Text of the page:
abstract = "Introduction Integrative medicine (IM) is by its very definition patient centric: {"}It reaffirms the importance of the relationship between practitioner and patient, focuses on the whole person, is informed by evidence, and makes use of all appropriate therapeutic approaches.{"} Best methods for teaching IM in residency have not been well described. Methods An IM curriculum for preventive medicine (PM) residents was thoughtfully developed and iteratively revised using Kern's six-step approach. The centerpiece of this curriculum was to have learners work collaboratively within teams on projects that would facilitate IM-focused care within primary care practices. Before embarking on specific IM-related projects, residents immersed themselves within the practices to understand the needs of the community. Results Forty-eight PM residents have participated in the curriculum in the last 3 years, and 27 unique physician preceptors served as mentors for the projects. Both residents and preceptors enjoyed working on the projects, and both groups considered the work to be a valuable educational pursuit. Common IM content areas covered by the projects dealt with interprofessional collaboration, health promotion, and population-based prevention. Although there were challenges associated with implementation of the projects, overcoming these enhanced the PM residents' confidence and ability to serve as agents of change. Conclusions An IM curriculum was successfully incorporated into a PM residency program. The focus on serving the community, or a population health approach, may not be the most common approach in IM, but it worked effectively to enhance the IM knowledge and skills of PM residents.",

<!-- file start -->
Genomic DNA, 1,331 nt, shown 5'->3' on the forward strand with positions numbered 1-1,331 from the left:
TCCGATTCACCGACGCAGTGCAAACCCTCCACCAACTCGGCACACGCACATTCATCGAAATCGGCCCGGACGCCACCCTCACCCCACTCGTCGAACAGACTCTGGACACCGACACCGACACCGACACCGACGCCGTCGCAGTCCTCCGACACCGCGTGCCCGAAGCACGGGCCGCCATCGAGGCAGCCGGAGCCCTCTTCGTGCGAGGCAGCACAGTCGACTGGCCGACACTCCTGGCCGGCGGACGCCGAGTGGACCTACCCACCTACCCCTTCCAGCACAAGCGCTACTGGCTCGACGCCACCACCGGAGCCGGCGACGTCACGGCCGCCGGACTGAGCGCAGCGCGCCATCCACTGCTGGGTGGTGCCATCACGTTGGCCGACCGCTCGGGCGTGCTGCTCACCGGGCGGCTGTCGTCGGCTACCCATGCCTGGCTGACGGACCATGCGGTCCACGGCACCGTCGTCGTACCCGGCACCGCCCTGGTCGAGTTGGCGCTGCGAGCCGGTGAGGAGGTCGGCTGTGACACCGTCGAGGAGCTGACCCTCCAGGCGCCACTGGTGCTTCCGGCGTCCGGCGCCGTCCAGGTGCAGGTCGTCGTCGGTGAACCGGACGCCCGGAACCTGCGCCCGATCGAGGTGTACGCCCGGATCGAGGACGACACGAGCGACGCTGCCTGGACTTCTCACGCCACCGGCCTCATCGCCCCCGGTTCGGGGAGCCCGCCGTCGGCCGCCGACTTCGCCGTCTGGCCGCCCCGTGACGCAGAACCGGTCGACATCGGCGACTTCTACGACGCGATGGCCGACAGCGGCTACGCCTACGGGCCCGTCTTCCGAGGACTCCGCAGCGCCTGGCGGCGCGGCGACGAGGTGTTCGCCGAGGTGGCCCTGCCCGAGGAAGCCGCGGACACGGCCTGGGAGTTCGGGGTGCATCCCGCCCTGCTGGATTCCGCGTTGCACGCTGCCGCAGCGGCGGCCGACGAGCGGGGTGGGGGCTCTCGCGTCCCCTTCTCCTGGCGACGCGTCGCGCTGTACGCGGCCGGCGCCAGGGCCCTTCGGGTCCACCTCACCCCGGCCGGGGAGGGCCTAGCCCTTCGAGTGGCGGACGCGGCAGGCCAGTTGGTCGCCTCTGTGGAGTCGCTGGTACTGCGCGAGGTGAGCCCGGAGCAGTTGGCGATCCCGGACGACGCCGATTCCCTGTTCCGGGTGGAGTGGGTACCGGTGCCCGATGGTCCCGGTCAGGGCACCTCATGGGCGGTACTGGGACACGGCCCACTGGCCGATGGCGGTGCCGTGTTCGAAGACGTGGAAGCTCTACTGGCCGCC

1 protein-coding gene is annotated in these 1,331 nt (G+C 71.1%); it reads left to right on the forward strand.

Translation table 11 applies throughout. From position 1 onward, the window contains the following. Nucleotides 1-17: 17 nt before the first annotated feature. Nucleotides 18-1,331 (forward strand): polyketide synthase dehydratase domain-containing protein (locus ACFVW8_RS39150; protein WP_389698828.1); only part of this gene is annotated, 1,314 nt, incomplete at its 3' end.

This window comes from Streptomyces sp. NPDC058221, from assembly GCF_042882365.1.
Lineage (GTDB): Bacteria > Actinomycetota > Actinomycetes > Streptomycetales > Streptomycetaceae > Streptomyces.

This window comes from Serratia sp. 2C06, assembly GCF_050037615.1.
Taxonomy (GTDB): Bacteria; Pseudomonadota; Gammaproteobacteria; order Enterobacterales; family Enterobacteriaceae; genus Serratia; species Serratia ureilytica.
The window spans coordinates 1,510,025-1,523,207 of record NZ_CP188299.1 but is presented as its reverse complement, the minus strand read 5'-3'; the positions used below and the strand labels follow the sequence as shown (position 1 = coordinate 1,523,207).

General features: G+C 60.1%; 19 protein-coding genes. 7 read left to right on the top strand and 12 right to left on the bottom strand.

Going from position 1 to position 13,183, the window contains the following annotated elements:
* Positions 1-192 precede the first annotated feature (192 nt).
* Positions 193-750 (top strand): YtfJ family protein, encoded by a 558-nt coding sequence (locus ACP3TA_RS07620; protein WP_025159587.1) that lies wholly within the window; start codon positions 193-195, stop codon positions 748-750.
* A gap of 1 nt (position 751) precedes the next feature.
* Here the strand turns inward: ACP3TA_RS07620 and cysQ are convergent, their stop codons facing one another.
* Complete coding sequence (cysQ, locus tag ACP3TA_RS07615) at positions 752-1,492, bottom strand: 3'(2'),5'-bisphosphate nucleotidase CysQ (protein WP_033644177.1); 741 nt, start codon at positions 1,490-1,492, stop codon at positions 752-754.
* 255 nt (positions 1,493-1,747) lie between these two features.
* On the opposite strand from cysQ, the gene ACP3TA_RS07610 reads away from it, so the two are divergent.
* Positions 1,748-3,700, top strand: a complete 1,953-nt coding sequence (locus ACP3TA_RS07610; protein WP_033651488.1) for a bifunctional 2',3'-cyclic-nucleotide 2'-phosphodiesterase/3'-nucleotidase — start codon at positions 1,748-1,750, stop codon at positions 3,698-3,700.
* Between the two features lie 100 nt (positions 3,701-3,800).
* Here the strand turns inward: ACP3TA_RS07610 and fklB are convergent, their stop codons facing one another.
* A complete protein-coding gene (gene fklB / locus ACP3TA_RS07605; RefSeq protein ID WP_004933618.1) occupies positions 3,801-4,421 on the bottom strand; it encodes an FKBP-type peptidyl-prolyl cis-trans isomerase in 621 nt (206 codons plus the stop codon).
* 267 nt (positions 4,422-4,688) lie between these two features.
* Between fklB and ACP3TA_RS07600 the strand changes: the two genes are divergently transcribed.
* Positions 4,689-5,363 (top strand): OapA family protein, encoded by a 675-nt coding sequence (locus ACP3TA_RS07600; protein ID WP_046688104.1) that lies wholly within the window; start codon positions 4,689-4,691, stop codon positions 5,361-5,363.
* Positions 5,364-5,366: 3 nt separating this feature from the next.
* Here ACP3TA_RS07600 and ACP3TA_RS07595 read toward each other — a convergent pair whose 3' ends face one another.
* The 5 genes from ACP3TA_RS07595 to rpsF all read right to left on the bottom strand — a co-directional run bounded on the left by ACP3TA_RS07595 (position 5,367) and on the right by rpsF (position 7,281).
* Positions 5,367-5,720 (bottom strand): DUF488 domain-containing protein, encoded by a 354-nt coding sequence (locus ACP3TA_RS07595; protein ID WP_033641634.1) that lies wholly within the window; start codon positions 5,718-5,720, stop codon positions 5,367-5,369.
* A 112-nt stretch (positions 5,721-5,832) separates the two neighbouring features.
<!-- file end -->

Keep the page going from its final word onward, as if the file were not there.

author = "Chaudry, {Sajida S.} and McGuire, {Maura J.} and Clarence Lam and Elham Hatef and Wright, {Scott M.} and Alexander, {Miriam H.}",
year = "2015",
month = "11",
doi = "10.1016/j.amepre.2015.08.001",
volume = "49",
pages = "S285--S289",
journal = "American Journal of Preventive Medicine",
issn = "0749-3797",
publisher = "Elsevier Inc.",
number = "5",

}

TY - JOUR

T1 - Teaching Integrative Medicine to Residents

T2 - American Journal of Preventive Medicine

AU - Chaudry,Sajida S.

AU - McGuire,Maura J.

AU - Lam,Clarence

AU - Hatef,Elham

AU - Wright,Scott M.

AU - Alexander,Miriam H.

PY - 2015/11/1

Y1 - 2015/11/1